The Judge also stated that Harpal Singh provided communication support when he worked out ways to connect phone calls to Daljit Singh and Paramjit Singh in Pakistan while avoiding detection by the Indian government. The communications support, she said, also constituted "material support." Harpal Singh told The Sikh Sentinel that he presented evidence to show that the money he donated was used for humanitarian purposes, but the Judge did not accept his claim, although no evidence was presented to show that the money went directly for terrorist activities.

The Judge did give him a break when she stated: "His decision to view this action through rose colored glasses is a rationalization, not an outright lie."

Jobe made the argument that because none of the organizations that Harpal Singh had been associated with were designated as 'foreign terrorist organizations,' he could not have engaged in terrorist activity. Even today, there are no pro-Khalistan groups on the United States government's list of foreign terrorist organizations. Although Harpal Singh was associated with Paramjit Singh's Khalistan Commando Force and Daljit Singh's Sikh Student Federation, neither is on the list. This is highly significant because they did not meet the requisite that they pose a threat to the security of the United States.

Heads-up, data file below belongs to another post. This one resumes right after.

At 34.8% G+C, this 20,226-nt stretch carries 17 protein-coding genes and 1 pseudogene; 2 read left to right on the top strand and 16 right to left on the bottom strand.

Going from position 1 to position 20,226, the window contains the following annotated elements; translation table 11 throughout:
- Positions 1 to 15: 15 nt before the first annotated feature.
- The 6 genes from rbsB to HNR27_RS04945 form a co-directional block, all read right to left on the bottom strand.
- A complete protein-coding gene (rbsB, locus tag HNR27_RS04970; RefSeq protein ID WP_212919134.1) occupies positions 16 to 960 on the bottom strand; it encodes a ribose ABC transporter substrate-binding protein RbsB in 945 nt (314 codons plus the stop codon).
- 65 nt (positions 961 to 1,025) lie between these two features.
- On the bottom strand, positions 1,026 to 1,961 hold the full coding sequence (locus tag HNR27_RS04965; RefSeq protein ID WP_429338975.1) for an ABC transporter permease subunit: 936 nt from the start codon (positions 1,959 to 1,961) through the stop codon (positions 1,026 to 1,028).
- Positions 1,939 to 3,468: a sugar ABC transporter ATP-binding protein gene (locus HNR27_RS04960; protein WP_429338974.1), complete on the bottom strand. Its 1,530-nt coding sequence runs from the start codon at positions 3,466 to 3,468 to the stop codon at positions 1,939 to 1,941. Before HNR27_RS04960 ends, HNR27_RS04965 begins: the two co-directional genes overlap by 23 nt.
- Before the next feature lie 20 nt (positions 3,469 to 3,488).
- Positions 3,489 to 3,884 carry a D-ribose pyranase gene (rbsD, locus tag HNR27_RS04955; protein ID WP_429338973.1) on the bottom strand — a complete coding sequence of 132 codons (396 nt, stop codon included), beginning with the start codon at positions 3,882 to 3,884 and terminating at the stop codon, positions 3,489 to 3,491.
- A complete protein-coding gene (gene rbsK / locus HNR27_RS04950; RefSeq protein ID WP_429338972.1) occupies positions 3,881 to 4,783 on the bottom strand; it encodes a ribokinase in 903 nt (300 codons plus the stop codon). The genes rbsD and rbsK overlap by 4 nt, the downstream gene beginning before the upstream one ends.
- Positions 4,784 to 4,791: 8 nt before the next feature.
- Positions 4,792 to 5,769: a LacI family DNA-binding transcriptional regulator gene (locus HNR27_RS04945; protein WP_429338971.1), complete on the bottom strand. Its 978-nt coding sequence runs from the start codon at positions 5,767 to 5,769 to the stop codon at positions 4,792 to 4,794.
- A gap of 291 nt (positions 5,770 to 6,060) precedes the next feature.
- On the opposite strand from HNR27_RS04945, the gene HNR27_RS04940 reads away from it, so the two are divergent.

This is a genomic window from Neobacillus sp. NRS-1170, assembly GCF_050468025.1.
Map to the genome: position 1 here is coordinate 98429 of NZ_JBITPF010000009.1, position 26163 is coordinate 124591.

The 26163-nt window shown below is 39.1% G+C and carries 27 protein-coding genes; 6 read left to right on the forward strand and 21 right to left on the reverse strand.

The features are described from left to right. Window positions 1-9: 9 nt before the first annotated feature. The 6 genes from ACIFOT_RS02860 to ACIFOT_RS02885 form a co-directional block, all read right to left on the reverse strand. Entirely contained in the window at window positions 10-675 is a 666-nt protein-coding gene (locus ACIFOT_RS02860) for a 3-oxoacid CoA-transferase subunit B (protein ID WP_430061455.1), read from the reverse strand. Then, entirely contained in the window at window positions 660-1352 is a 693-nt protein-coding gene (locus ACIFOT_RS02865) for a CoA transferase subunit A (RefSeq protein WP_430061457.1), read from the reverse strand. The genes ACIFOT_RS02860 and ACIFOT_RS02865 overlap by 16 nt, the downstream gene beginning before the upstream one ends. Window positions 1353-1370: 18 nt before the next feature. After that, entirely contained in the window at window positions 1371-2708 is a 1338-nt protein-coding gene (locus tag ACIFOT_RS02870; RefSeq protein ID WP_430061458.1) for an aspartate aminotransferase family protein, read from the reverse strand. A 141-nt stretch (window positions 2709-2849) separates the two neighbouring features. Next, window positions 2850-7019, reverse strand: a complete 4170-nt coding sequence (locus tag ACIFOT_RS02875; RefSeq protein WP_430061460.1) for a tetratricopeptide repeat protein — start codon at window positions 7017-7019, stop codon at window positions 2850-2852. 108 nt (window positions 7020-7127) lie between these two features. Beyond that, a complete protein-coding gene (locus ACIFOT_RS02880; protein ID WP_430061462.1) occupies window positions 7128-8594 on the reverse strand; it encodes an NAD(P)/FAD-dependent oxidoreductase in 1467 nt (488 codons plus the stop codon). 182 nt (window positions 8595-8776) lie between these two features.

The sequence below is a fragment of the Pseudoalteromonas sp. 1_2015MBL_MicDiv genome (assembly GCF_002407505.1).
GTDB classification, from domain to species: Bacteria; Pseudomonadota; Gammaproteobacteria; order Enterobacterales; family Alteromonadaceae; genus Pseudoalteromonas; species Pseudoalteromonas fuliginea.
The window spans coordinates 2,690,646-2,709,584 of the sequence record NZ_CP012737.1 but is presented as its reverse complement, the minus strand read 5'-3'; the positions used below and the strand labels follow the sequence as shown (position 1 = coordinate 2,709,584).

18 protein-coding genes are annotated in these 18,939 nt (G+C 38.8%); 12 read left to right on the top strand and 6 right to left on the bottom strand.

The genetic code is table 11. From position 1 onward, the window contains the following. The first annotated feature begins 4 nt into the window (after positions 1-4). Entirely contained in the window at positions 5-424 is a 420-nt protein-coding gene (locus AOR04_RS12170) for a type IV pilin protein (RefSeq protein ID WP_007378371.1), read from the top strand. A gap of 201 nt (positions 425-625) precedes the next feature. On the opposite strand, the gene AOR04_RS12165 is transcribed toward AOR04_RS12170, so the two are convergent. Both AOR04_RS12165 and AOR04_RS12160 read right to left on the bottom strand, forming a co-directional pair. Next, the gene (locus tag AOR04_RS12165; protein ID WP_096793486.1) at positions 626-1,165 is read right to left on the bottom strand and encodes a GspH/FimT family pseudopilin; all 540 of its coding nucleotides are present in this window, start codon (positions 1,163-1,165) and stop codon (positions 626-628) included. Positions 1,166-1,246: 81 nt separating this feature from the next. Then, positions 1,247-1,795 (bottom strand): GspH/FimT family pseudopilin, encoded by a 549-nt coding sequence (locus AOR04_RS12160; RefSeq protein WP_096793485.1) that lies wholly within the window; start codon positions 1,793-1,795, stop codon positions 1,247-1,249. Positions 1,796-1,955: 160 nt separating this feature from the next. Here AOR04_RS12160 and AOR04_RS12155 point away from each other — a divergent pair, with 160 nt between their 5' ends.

The Judge did not agree, probably because these groups were militant.

Based on all the evidence presented, unclassified and classified (secret), the Judge found that Harpal Singh "distorted or minimized situations where he agreed with militancy and where his actions crossed the acceptable line." In the December 19, 1999 decision, the Immigration Judge concluded that Harpal Singh was a refugee who did "engage in terrorist activities" and could be barred from asylum because of his fundraising activities and his work as a communications link.

But this was not the end. The Judge could reserve favorable discretion in considering asylum if she concluded that Harpal Singh was not a danger to the security of the United States.

The INS offered a surprising statement for the security argument. They said that the level of danger to national security need not be very significant "because the government of India is a government friendly to the United States, any of [Harpal Singh's] activities that endanger the security of India present a danger to the security of the United States. This statement said it all. The INS was pursuing Harpal Singh for purely political reasons.

The Judge, however, did not agree with the INS.